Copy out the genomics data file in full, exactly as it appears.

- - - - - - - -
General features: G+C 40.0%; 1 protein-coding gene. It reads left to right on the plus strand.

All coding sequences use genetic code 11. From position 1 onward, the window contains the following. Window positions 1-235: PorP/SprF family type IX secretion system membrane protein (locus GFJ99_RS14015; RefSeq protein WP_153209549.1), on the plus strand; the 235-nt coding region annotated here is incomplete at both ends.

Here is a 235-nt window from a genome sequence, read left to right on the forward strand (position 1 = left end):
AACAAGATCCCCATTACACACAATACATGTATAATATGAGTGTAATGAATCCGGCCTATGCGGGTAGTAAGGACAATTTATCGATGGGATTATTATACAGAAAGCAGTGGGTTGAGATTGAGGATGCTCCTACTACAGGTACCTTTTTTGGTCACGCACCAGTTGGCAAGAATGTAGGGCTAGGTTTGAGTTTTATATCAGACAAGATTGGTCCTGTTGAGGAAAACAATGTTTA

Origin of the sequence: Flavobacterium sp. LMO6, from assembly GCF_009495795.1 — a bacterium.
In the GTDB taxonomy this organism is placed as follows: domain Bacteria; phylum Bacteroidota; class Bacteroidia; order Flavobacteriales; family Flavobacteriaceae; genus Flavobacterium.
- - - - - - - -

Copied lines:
General features: G+C 40.0%; 1 protein-coding gene. It reads left to right on the plus strand.

All coding sequences use genetic code 11. From position 1 onward, the window contains the following. Window positions 1-235: PorP/SprF family type IX secretion system membrane protein (locus GFJ99_RS14015; RefSeq protein WP_153209549.1), on the plus strand; the 235-nt coding region annotated here is incomplete at both ends.

Here is a 235-nt window from a genome sequence, read left to right on the forward strand (position 1 = left end):
AACAAGATCCCCATTACACACAATACATGTATAATATGAGTGTAATGAATCCGGCCTATGCGGGTAGTAAGGACAATTTATCGATGGGATTATTATACAGAAAGCAGTGGGTTGAGATTGAGGATGCTCCTACTACAGGTACCTTTTTTGGTCACGCACCAGTTGGCAAGAATGTAGGGCTAGGTTTGAGTTTTATATCAGACAAGATTGGTCCTGTTGAGGAAAACAATGTTTA

Origin of the sequence: Flavobacterium sp. LMO6, from assembly GCF_009495795.1 — a bacterium.
In the GTDB taxonomy this organism is placed as follows: domain Bacteria; phylum Bacteroidota; class Bacteroidia; order Flavobacteriales; family Flavobacteriaceae; genus Flavobacterium.